Every day in my pediatric practice parents ask me advice about screen time and social media. How much is okay? Is screen time bad for kids? Should parents try to control it when kids get older, or are the teenagers old enough that they should be managing it themselves?

Parents want to know their role in kids’ screen time choices. Wouldn’t it be nice if we had some clear scientific evidence to answer these questions? Unfortunately, the research seems to point in one direction, and then turn around and contradict itself. That’s why I’ve given a lot of though to three new large, well-designed studies that seem to say opposite things. And I think I’m starting to get a better idea of what we can be doing as parents.

Screen Time Roundup: What Parents Need to Know about the New Research. #parentingtips #parentinghacks #screentime #ADHD
Even 30 minutes on social media a day had a negative impact on vulnerable teenagers.

The main thing I’ve learned is that the answer depends. It’s different for different groups of kids. It depends on the child’s vulnerabilities and how they use screen time. I’m going to share what each study said briefly, and you can read more about them if you follow the links to my articles about them on my blog, ShouldStorm at Psychology Today.

Screen Time is not so bad after all.

The first study led researchers to conclude that we all need to stop worrying about screen time so much. They tracked 388 kids and found that on their mental health was the same on the days they used a lot of screen time as it was on the days they didn’t. They also found that when they texted a lot, they were actually happier.

Screen Time Roundup: What Parents Need to Know about the New Research. #parentingtips #parentinghacks #screentime #ADHD

Wait a minute. Social Media is pretty bad for kids.

The second study looked specifically at time spent on social media and decided it was pretty much bad. This study looked at 6595 adolescents and how they were using their time on screens. More time on social media was associated with more suffering on the inside. Even 30 minutes a day increased teens feelings of anxiety, depression, poor self-image, and loneliness.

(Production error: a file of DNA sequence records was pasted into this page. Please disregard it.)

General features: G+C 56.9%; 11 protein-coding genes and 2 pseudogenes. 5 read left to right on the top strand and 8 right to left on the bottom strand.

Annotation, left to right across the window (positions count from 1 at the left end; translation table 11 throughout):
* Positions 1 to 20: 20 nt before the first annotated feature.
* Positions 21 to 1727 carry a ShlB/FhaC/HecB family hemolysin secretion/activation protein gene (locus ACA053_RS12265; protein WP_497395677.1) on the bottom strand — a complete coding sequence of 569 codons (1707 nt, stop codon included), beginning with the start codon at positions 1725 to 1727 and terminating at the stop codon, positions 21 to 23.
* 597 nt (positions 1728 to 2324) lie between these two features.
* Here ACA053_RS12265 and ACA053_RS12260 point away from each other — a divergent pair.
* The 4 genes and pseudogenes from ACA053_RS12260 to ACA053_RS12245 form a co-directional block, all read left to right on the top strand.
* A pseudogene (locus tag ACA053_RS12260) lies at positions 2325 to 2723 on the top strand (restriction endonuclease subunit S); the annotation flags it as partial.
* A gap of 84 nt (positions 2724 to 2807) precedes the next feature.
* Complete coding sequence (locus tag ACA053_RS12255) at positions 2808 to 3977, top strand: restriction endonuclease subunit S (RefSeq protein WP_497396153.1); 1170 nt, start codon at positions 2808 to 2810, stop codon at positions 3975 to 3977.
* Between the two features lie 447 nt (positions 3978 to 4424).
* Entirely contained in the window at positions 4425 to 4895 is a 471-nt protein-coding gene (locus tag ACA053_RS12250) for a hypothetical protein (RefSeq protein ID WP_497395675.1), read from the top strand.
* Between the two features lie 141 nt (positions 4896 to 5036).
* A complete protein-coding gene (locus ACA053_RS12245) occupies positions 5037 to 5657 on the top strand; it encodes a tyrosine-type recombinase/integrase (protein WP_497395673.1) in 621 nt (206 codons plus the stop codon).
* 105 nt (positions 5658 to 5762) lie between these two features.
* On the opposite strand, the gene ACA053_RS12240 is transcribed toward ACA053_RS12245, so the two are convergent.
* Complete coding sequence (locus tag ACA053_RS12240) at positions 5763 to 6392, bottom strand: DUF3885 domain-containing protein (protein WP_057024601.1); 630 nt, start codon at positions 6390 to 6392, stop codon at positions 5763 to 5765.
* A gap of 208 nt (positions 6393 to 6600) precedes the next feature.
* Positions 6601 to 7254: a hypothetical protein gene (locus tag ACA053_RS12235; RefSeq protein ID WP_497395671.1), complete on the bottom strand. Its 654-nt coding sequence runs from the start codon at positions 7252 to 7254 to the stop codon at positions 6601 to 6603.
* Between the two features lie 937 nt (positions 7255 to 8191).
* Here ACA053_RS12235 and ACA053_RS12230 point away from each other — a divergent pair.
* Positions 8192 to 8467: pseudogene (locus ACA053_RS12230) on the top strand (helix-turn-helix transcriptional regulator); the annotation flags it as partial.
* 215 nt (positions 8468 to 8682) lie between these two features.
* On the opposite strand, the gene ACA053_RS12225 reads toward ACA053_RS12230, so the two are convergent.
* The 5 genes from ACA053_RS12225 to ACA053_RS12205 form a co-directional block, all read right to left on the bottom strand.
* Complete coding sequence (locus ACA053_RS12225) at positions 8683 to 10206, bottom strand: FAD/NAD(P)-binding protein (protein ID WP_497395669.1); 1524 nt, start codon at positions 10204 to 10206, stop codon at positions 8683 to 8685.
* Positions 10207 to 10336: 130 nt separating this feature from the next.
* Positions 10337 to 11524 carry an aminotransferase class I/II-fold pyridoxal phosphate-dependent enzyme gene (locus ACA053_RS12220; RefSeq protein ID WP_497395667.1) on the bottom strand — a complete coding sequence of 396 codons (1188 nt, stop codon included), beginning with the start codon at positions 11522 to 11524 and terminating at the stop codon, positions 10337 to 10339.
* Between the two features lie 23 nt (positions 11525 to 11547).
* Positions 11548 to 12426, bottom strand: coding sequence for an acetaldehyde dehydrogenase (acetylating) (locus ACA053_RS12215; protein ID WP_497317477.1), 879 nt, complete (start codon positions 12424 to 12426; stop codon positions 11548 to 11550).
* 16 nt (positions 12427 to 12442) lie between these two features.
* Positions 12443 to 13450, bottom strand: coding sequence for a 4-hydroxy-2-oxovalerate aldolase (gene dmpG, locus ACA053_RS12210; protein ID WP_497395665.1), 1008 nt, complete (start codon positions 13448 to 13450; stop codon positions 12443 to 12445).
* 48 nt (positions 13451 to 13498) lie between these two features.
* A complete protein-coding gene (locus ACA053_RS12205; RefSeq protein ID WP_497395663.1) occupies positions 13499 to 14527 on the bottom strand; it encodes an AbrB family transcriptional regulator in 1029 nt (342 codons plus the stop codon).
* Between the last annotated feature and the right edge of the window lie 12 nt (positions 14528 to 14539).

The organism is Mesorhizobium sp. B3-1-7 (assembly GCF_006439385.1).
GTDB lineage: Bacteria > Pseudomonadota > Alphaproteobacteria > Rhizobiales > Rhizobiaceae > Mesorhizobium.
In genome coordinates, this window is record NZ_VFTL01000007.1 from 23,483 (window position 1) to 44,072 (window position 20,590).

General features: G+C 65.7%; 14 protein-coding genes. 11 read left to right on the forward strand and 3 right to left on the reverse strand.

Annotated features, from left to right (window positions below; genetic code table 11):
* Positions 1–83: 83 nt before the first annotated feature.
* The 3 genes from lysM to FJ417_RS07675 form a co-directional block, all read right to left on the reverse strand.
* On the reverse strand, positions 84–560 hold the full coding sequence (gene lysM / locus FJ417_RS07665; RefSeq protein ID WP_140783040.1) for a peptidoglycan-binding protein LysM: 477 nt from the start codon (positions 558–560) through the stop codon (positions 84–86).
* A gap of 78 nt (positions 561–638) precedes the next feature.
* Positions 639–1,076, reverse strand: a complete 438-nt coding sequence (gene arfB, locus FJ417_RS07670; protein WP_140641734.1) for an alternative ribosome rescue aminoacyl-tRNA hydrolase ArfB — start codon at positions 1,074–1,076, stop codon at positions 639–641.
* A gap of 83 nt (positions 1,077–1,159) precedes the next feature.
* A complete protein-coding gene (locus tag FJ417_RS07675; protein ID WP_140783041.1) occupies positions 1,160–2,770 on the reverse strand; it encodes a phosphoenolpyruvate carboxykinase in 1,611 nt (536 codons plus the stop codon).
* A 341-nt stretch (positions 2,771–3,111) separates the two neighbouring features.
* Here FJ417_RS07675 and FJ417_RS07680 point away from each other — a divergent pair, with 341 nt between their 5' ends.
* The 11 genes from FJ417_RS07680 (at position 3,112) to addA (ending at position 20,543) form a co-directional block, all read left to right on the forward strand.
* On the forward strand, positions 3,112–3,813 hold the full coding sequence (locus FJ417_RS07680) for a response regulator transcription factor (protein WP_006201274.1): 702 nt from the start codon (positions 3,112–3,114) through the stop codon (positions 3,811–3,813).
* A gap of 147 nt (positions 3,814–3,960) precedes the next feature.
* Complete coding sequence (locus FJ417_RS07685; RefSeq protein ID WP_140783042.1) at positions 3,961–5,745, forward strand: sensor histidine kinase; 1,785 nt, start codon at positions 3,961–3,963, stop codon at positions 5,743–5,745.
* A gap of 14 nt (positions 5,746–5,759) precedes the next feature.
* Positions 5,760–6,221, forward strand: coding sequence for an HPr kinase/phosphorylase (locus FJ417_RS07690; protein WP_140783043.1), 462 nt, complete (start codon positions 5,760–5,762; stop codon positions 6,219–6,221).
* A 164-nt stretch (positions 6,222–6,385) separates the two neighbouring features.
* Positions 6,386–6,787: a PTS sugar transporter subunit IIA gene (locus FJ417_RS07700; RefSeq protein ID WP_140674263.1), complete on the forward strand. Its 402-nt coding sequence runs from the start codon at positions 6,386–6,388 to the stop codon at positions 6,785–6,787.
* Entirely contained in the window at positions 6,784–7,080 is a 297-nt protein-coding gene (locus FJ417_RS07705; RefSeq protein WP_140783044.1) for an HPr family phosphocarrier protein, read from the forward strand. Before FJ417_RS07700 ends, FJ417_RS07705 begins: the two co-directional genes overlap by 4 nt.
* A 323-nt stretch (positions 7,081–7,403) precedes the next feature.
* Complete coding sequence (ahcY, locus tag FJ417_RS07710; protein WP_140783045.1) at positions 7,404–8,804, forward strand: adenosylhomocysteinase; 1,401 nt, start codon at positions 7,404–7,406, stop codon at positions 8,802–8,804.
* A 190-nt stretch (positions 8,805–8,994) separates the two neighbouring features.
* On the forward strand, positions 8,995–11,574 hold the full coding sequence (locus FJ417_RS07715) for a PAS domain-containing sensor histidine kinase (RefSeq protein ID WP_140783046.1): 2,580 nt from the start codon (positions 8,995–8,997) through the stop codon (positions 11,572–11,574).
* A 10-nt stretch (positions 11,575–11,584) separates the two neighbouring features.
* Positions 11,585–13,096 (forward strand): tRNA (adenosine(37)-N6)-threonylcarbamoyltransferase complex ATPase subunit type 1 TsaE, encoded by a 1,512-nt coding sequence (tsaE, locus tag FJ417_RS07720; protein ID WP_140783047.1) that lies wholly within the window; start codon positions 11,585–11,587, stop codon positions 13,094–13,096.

Screen Time Roundup: What Parents Need to Know about the New Research. #parentingtips #parentinghacks #screentime #ADHD
Kids who use more than 2 hours a day of screen time for fun behave more impulsively.

Actually, total screen time use does matter for brain function… and impulsive behaviors.

The third study looked at 4,500 kids aged 8-11 and what recreational screen time did to their behaviors. Specifically, they looked at impulsivity, which is when kids break rules or acting impatiently. The study found that if kids got enough sleep (9-11 hours) and kept screen time to less than 2 hours a day, they tended to behave less impulsively. For example, they were better at finishing their homework or controlling themselves when they were upset.

What can parents conclude?

To be honest, looking at this research left me pretty confused. So kids feel okay if they get however much screen time as they like. As long as they don’t use much social media, which makes them feel terrible. But even though they feel okay, their behavior will be better if screen time is limited to less than 2 hours a day.

Screen Time Roundup: What Parents Need to Know about the New Research. #parentingtips #parentinghacks #screentime #ADHD

Do you want to know where this put me? Right back where I was at the beginning of writing about these studies. We will continue to limit our kids’ screen time, and put off their introduction to social media while they are in elementary school. How do you feel about this? Please leave your comments below.

Do you have questions for Dr. Alison? She might have answered them in her blog, or in her column for Psychology Today. Or, you can join our community of parents on facebook and explore Should-Free Parenting with us. Learn more about how to really use the 3S method by watching Dr. Alison’s TEDx talk:

©Alison Escalante MD
Disclaimer: This article represents general education and does not constitute medical advice. My ideas are mine alone.

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Published by Alison Escalante MD

Alison Escalante MD is a Pediatrician, TEDx Speaker, Writer and Mother on a mission to help parents caught in the culture of criticism.

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